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Techno-bullies and Ghosts of Girlfriends Past

by John Ripma

July 25, 2012

If you ever saw the movie Ghosts of Girlfriends Past, you might remember this line by Conner Mead, played by Matthew McConaughey, – “Someone once told me that the power in all relationships lies with whoever cares less…

When I heard that line it struck me how very true it is, but more notably, how very sad it is.   I’ve carried that quote around in my head now for some time, wondering if I could ever use it in conversation or writing.   Of course it applies to personal relationships, but it can also apply to situations in sports, business, and even technology.  

Before I open up the technology ‘can of worms’, please give me a moment to expand a bit more on this quote, now that I’ve finally found a way to work it into a blog, and I think you’ll see where I’m headed.  

Besides being a sad commentary on human relationships in general, this quote might also explain one of the subtle aspects of self confidence.   Think about it, if someone has a certain ‘swagger and confidence’ that we see in celebrities such as Donald Trump or Larry Ellison, they also seem not to care as much as normal people.  They seem to be stronger and less vulnerable than the rest of us, and maybe they are.   Typically, those with this noticeable swagger and confidence are listened to, sought after, and even heeded. 

Whether they earned the respect and adulation of the others or not, it is hard to say, but it is clear that some people have ‘it’ and most people don’t.  I suggest that this swagger and confidence comes, in part, from not caring nearly as much about people as about achieving objectives.  This single-minded emphasis on meeting their goals and their needs by pushing away anyone that is blocking their path is the hallmark of the ‘successful’ techno-bully.  

You can probably think of people in your life that strut and sashay around when they enter a room.  There is an astonishing glow of self assurance that surrounds them.  They are cool and aloof.   People stop to watch them; they don’t stop to watch other people.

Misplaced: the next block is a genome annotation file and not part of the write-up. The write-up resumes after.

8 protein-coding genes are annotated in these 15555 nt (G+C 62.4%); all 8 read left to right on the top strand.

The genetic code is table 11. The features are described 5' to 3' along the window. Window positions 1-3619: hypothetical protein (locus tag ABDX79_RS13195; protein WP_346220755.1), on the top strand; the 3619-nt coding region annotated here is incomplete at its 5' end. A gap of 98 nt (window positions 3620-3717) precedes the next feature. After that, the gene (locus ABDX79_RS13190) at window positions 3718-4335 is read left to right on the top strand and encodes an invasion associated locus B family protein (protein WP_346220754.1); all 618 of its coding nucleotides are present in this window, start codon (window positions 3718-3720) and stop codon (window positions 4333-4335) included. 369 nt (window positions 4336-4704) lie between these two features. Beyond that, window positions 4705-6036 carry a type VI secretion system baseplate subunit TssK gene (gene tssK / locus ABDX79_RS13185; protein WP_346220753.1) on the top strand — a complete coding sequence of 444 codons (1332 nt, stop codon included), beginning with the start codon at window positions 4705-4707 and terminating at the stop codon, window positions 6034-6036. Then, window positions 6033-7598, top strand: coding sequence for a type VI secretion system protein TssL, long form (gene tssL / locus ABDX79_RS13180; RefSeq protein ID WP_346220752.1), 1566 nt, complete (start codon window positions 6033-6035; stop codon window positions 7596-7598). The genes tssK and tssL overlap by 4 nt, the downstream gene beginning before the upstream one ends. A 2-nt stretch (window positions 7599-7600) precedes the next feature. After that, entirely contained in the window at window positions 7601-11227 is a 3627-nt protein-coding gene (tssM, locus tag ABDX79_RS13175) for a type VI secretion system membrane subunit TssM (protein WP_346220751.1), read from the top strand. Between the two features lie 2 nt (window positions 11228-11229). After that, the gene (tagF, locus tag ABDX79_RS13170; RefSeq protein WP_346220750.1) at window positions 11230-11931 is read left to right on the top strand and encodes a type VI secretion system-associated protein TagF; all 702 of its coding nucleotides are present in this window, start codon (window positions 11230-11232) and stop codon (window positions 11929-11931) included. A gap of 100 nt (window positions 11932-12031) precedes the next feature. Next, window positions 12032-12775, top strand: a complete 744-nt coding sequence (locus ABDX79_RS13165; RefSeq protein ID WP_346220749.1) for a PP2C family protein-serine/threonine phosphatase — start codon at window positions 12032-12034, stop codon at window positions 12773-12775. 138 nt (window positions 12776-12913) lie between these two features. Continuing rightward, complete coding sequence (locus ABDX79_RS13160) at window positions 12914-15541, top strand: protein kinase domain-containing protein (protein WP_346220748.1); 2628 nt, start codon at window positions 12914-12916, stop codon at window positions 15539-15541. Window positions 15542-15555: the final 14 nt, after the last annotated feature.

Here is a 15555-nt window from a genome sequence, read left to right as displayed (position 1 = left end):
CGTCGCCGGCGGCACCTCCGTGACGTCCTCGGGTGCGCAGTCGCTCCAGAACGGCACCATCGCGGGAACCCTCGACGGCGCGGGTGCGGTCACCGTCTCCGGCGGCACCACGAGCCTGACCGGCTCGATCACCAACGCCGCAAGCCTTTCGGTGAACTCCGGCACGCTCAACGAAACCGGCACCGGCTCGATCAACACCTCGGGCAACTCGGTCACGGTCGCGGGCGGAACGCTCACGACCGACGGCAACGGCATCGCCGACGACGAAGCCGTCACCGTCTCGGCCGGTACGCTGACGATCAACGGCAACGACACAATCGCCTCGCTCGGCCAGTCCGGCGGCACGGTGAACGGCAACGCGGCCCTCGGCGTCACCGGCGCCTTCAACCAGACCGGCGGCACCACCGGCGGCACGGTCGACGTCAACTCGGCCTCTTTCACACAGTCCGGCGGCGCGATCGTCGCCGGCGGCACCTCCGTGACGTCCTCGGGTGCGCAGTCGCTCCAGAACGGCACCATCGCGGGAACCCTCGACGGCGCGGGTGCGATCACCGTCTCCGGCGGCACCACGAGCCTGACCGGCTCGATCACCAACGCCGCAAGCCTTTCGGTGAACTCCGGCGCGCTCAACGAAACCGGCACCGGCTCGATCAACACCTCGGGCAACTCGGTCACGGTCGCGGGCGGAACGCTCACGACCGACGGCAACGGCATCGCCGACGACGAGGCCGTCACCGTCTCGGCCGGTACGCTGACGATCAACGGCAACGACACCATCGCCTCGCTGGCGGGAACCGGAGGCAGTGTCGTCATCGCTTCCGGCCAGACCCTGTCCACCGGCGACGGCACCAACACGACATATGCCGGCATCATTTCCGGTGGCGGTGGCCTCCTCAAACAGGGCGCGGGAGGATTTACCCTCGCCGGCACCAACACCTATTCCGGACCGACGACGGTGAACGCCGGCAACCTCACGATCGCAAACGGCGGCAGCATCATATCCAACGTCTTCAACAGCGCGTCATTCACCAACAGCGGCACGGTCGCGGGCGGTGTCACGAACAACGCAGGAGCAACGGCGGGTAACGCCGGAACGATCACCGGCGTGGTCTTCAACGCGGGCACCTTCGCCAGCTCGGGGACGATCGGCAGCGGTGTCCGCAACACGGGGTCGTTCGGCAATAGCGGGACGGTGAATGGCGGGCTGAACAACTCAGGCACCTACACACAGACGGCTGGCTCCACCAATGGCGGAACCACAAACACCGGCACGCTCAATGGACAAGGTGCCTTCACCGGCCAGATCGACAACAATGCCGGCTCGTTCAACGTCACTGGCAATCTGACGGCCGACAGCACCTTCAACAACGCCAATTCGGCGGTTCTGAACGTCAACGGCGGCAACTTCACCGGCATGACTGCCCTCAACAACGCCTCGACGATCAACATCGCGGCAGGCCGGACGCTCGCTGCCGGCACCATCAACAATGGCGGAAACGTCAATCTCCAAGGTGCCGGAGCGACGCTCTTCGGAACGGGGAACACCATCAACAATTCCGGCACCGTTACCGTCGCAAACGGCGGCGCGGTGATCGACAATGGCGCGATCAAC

The type of individuals I’m speaking about are living beyond the ordinary realm of self confidence that normal people earned as a result of achieving some success in life and overcoming obstacles.    The type of abnormal persons at which I’m pointing my finger are living in a world they are creating marked by intimidation, aggression and bullying.    I believe these types of people are living out that quote from Ghosts of Girlfriends Past and exerting their “I couldn’t care less” attitude to control people and protect themselves.    

So what can this line of reasoning possibly have to do with ERP software, Disaster Recovery,  Information Technology outsourcing or other aspects of SAP cloud computing?   Some people, certainly not all who are heavily invested in technology, wield their special knowledge or skill like a wicked sorcerer wields a magic wand.  These types of individuals look down their noses at people who, in their not-so-humble opinion, are technically inferior.  

To illustrate my point, let’s look at an example of a man that almost everyone knows about, Steven Jobs.  With all due respect for the deceased, Mr. Jobs did leave behind a fabulous legacy of innovation and commercial success at Apple Computer, but he also left a lot of wounded people who didn’t measure up to his standards, and he made sure they knew it.    

Let’s see what The New York Times wrote about Mr. Jobs.  “By the early 80's, Mr. Jobs was widely hated at Apple. Senior management had to endure his temper tantrums. He created resentment among employees by turning some into stars and insulting others, often reducing them to tears.  Mr. Jobs himself would frequently cry after fights with fellow executives".